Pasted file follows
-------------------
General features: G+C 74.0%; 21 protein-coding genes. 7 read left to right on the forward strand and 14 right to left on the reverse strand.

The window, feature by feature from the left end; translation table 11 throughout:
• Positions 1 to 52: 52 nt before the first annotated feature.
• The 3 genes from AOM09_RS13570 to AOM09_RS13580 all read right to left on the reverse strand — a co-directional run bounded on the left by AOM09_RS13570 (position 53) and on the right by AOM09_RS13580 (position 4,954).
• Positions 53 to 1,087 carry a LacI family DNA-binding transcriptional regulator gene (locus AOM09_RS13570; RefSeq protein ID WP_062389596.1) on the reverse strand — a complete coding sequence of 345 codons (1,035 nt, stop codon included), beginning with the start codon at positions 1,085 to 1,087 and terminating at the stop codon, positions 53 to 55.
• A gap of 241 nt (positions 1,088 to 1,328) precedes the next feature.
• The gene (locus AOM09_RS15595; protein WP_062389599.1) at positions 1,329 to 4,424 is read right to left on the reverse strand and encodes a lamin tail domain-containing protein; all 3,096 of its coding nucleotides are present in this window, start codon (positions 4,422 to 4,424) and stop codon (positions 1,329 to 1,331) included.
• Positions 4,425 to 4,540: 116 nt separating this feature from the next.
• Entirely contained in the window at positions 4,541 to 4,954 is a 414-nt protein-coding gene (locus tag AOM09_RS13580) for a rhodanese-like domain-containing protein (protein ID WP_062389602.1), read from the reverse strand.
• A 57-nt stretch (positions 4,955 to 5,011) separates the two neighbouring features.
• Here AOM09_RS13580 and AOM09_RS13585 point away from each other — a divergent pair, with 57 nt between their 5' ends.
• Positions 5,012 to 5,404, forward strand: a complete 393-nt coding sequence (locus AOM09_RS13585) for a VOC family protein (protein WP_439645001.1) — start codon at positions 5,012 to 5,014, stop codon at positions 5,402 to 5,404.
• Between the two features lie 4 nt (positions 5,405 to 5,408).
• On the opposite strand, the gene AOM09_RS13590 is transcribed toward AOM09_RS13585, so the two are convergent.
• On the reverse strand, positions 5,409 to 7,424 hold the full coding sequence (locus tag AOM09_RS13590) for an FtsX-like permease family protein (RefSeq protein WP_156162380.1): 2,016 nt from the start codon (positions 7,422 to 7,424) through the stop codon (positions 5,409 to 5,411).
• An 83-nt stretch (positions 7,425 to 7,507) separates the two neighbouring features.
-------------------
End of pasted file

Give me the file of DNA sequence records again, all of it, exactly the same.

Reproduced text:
General features: G+C 74.0%; 21 protein-coding genes. 7 read left to right on the forward strand and 14 right to left on the reverse strand.

The window, feature by feature from the left end; translation table 11 throughout:
• Positions 1 to 52: 52 nt before the first annotated feature.
• The 3 genes from AOM09_RS13570 to AOM09_RS13580 all read right to left on the reverse strand — a co-directional run bounded on the left by AOM09_RS13570 (position 53) and on the right by AOM09_RS13580 (position 4,954).
• Positions 53 to 1,087 carry a LacI family DNA-binding transcriptional regulator gene (locus AOM09_RS13570; RefSeq protein ID WP_062389596.1) on the reverse strand — a complete coding sequence of 345 codons (1,035 nt, stop codon included), beginning with the start codon at positions 1,085 to 1,087 and terminating at the stop codon, positions 53 to 55.
• A gap of 241 nt (positions 1,088 to 1,328) precedes the next feature.
• The gene (locus AOM09_RS15595; protein WP_062389599.1) at positions 1,329 to 4,424 is read right to left on the reverse strand and encodes a lamin tail domain-containing protein; all 3,096 of its coding nucleotides are present in this window, start codon (positions 4,422 to 4,424) and stop codon (positions 1,329 to 1,331) included.
• Positions 4,425 to 4,540: 116 nt separating this feature from the next.
• Entirely contained in the window at positions 4,541 to 4,954 is a 414-nt protein-coding gene (locus tag AOM09_RS13580) for a rhodanese-like domain-containing protein (protein ID WP_062389602.1), read from the reverse strand.
• A 57-nt stretch (positions 4,955 to 5,011) separates the two neighbouring features.
• Here AOM09_RS13580 and AOM09_RS13585 point away from each other — a divergent pair, with 57 nt between their 5' ends.
• Positions 5,012 to 5,404, forward strand: a complete 393-nt coding sequence (locus AOM09_RS13585) for a VOC family protein (protein WP_439645001.1) — start codon at positions 5,012 to 5,014, stop codon at positions 5,402 to 5,404.
• Between the two features lie 4 nt (positions 5,405 to 5,408).
• On the opposite strand, the gene AOM09_RS13590 is transcribed toward AOM09_RS13585, so the two are convergent.
• On the reverse strand, positions 5,409 to 7,424 hold the full coding sequence (locus tag AOM09_RS13590) for an FtsX-like permease family protein (RefSeq protein WP_156162380.1): 2,016 nt from the start codon (positions 7,422 to 7,424) through the stop codon (positions 5,409 to 5,411).
• An 83-nt stretch (positions 7,425 to 7,507) separates the two neighbouring features.